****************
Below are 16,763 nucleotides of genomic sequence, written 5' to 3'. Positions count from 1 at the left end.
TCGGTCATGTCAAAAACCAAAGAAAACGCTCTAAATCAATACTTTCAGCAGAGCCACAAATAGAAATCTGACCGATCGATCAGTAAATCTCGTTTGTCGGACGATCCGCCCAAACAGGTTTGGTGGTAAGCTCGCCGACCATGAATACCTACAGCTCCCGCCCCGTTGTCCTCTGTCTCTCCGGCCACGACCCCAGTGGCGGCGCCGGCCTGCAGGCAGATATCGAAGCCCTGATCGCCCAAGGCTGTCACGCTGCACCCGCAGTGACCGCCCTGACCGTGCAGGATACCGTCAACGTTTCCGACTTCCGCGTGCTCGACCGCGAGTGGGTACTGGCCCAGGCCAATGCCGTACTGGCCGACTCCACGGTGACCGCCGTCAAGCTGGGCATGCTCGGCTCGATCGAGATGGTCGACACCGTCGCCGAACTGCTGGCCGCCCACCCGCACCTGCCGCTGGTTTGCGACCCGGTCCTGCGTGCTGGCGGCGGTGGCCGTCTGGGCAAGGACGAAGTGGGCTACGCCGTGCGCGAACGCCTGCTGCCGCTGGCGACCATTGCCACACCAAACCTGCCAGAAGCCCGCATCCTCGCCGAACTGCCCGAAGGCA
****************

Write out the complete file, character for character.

Below are 16,763 nucleotides of genomic sequence, written 5' to 3'. Positions count from 1 at the left end.
TCGGTCATGTCAAAAACCAAAGAAAACGCTCTAAATCAATACTTTCAGCAGAGCCACAAATAGAAATCTGACCGATCGATCAGTAAATCTCGTTTGTCGGACGATCCGCCCAAACAGGTTTGGTGGTAAGCTCGCCGACCATGAATACCTACAGCTCCCGCCCCGTTGTCCTCTGTCTCTCCGGCCACGACCCCAGTGGCGGCGCCGGCCTGCAGGCAGATATCGAAGCCCTGATCGCCCAAGGCTGTCACGCTGCACCCGCAGTGACCGCCCTGACCGTGCAGGATACCGTCAACGTTTCCGACTTCCGCGTGCTCGACCGCGAGTGGGTACTGGCCCAGGCCAATGCCGTACTGGCCGACTCCACGGTGACCGCCGTCAAGCTGGGCATGCTCGGCTCGATCGAGATGGTCGACACCGTCGCCGAACTGCTGGCCGCCCACCCGCACCTGCCGCTGGTTTGCGACCCGGTCCTGCGTGCTGGCGGCGGTGGCCGTCTGGGCAAGGACGAAGTGGGCTACGCCGTGCGCGAACGCCTGCTGCCGCTGGCGACCATTGCCACACCAAACCTGCCAGAAGCCCGCATCCTCGCCGAACTGCCCGAAGGCA